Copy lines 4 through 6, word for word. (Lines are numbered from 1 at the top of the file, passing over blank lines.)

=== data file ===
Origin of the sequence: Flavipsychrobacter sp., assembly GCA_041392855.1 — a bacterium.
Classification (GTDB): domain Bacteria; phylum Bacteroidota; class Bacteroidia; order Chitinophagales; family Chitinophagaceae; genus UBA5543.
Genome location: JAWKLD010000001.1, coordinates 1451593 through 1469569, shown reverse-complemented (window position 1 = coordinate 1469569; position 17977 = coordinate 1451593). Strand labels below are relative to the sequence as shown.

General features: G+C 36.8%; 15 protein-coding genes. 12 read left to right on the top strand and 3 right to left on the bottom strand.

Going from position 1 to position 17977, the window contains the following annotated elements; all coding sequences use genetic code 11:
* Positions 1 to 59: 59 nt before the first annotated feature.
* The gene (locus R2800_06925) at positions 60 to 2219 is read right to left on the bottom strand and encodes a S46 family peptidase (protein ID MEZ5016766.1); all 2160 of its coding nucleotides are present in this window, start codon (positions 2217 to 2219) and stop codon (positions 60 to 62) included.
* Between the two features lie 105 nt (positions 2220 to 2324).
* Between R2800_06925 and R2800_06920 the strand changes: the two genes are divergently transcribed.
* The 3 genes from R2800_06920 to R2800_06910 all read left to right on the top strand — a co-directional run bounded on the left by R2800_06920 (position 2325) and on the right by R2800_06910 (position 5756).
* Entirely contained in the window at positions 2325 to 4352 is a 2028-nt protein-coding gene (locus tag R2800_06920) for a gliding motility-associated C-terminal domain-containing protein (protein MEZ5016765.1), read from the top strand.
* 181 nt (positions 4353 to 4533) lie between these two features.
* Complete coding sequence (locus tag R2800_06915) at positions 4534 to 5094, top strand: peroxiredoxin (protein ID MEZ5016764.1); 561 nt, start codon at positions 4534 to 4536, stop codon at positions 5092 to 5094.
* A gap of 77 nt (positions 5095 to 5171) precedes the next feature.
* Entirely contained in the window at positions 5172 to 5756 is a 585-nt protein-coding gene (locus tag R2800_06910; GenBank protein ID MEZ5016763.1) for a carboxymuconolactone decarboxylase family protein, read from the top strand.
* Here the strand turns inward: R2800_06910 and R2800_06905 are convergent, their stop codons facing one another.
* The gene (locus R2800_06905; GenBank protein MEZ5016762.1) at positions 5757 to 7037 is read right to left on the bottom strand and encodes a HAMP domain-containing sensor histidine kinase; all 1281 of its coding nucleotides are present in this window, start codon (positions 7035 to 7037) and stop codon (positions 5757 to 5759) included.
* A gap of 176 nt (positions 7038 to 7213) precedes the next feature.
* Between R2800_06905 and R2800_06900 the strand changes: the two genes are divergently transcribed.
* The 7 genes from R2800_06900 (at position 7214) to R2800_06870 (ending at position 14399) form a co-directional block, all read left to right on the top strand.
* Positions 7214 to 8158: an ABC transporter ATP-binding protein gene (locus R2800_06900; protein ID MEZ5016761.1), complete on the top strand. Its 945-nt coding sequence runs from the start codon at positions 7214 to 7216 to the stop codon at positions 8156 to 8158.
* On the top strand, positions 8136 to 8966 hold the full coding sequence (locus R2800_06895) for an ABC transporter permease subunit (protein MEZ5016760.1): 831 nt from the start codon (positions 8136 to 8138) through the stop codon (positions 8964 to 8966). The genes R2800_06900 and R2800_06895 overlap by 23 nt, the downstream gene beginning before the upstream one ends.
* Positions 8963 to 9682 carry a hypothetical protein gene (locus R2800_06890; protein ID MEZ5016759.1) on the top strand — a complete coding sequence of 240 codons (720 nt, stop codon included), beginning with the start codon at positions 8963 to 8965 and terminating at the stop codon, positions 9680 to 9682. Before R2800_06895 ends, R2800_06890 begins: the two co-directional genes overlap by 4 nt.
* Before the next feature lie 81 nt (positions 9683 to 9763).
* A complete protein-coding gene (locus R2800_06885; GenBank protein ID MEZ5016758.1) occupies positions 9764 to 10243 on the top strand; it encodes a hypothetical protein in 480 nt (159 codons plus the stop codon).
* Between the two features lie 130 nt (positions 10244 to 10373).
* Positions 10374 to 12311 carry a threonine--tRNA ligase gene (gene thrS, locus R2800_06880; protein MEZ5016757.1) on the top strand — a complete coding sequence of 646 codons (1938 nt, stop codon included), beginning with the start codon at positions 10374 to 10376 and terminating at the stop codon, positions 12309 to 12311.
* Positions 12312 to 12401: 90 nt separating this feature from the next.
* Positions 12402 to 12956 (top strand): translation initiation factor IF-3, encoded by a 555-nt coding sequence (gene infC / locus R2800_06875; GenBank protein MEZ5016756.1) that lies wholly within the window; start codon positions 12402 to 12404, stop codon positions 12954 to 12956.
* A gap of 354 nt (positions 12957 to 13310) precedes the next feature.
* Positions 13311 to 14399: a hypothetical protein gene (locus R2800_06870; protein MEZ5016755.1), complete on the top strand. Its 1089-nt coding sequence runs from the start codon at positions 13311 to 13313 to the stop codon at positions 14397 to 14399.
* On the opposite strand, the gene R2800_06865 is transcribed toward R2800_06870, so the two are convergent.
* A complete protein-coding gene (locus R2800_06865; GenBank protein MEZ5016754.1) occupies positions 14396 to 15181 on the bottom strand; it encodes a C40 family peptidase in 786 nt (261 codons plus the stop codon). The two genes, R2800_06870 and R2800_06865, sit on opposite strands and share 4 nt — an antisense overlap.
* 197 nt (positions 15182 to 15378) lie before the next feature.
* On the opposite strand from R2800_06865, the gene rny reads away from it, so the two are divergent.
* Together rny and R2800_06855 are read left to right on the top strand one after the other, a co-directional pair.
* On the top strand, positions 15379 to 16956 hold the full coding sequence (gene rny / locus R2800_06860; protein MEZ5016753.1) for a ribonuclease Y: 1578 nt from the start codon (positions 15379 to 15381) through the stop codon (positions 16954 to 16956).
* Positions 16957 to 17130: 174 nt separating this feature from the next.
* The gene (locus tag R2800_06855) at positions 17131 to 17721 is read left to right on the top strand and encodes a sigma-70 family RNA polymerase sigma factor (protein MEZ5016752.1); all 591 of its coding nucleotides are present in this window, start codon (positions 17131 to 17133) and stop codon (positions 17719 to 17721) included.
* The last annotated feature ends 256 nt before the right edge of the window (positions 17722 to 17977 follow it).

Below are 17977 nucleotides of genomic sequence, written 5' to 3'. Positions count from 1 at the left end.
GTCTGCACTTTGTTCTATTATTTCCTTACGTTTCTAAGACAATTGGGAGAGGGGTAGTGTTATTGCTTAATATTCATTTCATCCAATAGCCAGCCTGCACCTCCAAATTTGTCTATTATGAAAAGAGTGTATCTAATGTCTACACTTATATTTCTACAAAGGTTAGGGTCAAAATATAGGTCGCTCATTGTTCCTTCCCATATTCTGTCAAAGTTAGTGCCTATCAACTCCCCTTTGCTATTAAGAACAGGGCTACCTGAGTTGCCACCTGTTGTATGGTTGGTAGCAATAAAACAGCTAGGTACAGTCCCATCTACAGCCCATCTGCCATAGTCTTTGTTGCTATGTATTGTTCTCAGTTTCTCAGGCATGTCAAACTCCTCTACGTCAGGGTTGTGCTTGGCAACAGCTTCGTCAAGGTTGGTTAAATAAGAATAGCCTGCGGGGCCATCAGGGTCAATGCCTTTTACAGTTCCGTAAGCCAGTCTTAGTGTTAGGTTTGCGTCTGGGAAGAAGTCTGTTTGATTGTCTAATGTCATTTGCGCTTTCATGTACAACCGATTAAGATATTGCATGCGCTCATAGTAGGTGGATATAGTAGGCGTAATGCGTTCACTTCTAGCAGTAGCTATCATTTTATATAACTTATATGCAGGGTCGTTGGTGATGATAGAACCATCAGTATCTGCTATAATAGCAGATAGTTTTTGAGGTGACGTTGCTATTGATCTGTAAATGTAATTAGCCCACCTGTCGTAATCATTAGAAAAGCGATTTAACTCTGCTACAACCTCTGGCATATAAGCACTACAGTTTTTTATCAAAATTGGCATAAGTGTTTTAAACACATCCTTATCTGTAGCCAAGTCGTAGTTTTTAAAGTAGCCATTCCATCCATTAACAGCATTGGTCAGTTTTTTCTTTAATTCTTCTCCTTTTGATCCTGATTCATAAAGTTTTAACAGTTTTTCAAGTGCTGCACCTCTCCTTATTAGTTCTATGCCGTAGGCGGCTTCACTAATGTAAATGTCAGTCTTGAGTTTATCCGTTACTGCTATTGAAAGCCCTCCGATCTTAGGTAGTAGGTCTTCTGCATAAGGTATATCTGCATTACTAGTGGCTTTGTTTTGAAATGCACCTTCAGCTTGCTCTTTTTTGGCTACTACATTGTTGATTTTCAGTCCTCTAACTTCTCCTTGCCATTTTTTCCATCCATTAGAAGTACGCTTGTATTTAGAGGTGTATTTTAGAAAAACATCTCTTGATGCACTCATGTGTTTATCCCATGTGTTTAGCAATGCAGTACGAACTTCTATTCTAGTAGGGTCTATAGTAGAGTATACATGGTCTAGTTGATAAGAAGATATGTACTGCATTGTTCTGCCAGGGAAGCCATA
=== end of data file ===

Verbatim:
General features: G+C 36.8%; 15 protein-coding genes. 12 read left to right on the top strand and 3 right to left on the bottom strand.

Going from position 1 to position 17977, the window contains the following annotated elements; all coding sequences use genetic code 11:
* Positions 1 to 59: 59 nt before the first annotated feature.